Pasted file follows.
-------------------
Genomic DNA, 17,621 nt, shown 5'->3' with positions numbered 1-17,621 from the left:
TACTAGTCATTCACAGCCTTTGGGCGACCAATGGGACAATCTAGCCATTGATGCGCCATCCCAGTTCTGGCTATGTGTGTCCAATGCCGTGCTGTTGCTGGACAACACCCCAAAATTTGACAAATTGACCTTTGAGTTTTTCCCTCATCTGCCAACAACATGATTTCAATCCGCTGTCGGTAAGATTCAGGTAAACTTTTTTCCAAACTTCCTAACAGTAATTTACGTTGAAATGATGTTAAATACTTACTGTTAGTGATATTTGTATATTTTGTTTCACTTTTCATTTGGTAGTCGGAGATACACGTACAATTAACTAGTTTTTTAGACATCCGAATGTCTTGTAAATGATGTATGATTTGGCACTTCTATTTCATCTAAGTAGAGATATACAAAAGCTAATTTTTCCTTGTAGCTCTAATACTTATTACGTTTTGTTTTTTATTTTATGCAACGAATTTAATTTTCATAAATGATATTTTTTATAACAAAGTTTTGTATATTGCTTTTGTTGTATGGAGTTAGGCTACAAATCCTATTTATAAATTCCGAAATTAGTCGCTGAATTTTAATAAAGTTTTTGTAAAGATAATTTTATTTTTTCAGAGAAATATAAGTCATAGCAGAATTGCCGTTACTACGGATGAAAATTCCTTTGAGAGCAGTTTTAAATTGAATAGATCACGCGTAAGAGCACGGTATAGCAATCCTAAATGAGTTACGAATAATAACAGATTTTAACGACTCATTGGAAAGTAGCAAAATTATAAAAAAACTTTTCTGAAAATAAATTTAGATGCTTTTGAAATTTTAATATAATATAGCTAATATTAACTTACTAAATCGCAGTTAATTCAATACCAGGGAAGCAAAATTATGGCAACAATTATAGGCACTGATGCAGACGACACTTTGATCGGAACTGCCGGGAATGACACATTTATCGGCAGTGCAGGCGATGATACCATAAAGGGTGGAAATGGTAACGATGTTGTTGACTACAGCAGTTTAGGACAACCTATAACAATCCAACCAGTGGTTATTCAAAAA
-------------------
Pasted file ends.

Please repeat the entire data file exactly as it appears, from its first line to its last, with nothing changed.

Genomic DNA, 17,621 nt, shown 5'->3' with positions numbered 1-17,621 from the left:
TACTAGTCATTCACAGCCTTTGGGCGACCAATGGGACAATCTAGCCATTGATGCGCCATCCCAGTTCTGGCTATGTGTGTCCAATGCCGTGCTGTTGCTGGACAACACCCCAAAATTTGACAAATTGACCTTTGAGTTTTTCCCTCATCTGCCAACAACATGATTTCAATCCGCTGTCGGTAAGATTCAGGTAAACTTTTTTCCAAACTTCCTAACAGTAATTTACGTTGAAATGATGTTAAATACTTACTGTTAGTGATATTTGTATATTTTGTTTCACTTTTCATTTGGTAGTCGGAGATACACGTACAATTAACTAGTTTTTTAGACATCCGAATGTCTTGTAAATGATGTATGATTTGGCACTTCTATTTCATCTAAGTAGAGATATACAAAAGCTAATTTTTCCTTGTAGCTCTAATACTTATTACGTTTTGTTTTTTATTTTATGCAACGAATTTAATTTTCATAAATGATATTTTTTATAACAAAGTTTTGTATATTGCTTTTGTTGTATGGAGTTAGGCTACAAATCCTATTTATAAATTCCGAAATTAGTCGCTGAATTTTAATAAAGTTTTTGTAAAGATAATTTTATTTTTTCAGAGAAATATAAGTCATAGCAGAATTGCCGTTACTACGGATGAAAATTCCTTTGAGAGCAGTTTTAAATTGAATAGATCACGCGTAAGAGCACGGTATAGCAATCCTAAATGAGTTACGAATAATAACAGATTTTAACGACTCATTGGAAAGTAGCAAAATTATAAAAAAACTTTTCTGAAAATAAATTTAGATGCTTTTGAAATTTTAATATAATATAGCTAATATTAACTTACTAAATCGCAGTTAATTCAATACCAGGGAAGCAAAATTATGGCAACAATTATAGGCACTGATGCAGACGACACTTTGATCGGAACTGCCGGGAATGACACATTTATCGGCAGTGCAGGCGATGATACCATAAAGGGTGGAAATGGTAACGATGTTGTTGACTACAGCAGTTTAGGACAACCTATAACAATCCAACCAGTGGTTATTCAAAAA